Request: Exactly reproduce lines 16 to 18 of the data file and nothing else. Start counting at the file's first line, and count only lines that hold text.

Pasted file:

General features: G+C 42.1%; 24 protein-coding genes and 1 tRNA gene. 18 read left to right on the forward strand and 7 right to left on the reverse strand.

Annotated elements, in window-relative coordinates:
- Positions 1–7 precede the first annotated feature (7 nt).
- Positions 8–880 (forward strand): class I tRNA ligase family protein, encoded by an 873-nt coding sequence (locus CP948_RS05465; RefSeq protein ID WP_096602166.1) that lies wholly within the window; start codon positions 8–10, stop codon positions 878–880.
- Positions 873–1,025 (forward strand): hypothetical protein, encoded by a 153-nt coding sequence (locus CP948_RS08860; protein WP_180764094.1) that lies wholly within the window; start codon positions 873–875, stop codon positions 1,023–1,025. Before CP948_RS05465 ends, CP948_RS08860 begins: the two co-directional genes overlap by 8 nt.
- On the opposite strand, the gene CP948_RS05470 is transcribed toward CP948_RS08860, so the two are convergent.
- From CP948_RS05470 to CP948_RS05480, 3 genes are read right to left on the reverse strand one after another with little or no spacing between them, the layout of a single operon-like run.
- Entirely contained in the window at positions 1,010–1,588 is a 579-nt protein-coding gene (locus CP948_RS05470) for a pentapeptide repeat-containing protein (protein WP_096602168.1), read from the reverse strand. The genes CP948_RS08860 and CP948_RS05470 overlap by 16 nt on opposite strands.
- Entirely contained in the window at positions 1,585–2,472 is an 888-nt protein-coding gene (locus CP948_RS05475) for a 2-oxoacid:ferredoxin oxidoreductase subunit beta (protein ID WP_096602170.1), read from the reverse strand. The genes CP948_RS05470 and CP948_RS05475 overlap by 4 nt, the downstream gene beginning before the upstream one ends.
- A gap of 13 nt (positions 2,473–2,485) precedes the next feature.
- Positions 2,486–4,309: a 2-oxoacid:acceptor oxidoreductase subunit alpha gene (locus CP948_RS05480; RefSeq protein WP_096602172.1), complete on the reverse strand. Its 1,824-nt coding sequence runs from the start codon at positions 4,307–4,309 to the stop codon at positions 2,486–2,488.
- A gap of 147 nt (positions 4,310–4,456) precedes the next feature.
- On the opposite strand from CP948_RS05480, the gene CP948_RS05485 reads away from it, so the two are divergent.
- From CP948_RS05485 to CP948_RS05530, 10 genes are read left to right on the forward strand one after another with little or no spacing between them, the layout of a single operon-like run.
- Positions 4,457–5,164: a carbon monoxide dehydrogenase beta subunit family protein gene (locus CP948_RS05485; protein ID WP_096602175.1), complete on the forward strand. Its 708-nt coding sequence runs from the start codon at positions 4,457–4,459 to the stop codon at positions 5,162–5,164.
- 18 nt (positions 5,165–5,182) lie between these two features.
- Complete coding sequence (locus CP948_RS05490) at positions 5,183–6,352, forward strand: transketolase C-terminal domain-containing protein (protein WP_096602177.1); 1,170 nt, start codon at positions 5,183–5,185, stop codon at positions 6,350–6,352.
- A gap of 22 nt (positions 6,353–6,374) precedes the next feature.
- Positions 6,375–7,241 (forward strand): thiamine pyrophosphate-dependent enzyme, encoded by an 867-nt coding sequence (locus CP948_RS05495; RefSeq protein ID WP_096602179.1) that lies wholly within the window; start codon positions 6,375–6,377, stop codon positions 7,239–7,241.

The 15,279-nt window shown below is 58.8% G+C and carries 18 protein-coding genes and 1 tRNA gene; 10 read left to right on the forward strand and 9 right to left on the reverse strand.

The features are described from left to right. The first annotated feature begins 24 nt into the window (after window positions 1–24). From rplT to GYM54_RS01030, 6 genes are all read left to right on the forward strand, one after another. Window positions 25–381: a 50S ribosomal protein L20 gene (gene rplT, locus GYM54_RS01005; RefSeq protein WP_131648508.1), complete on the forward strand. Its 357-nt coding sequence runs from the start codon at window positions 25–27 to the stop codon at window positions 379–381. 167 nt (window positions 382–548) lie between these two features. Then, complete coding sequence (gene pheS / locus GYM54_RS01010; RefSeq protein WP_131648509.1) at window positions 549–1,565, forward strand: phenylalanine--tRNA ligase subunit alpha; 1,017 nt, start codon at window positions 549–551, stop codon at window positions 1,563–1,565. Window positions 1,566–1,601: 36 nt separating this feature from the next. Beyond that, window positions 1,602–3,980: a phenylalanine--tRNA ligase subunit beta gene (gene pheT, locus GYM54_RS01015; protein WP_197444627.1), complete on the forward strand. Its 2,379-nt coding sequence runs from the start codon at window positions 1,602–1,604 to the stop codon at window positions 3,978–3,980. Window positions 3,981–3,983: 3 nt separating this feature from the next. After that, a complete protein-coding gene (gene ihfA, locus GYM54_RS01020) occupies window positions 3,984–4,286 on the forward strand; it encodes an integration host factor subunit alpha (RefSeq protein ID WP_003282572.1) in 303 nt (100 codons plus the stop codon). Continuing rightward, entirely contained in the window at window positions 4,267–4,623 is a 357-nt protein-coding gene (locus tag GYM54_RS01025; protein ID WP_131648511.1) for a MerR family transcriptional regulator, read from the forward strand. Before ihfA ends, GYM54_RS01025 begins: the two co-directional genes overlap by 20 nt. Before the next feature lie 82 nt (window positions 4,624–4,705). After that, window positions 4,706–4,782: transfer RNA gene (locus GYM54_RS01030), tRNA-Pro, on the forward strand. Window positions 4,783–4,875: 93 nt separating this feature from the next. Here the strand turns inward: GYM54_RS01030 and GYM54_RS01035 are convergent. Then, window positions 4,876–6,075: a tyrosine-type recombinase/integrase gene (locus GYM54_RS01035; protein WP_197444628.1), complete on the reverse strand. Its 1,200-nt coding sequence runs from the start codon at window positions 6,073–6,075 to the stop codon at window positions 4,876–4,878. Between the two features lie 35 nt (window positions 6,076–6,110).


- 18 nt (positions 5,165–5,182) lie between these two features.
- Complete coding sequence (locus CP948_RS05490) at positions 5,183–6,352, forward strand: transketolase C-terminal domain-containing protein (protein WP_096602177.1); 1,170 nt, start codon at positions 5,183–5,185, stop codon at positions 6,350–6,352.
- A gap of 22 nt (positions 6,353–6,374) precedes the next feature.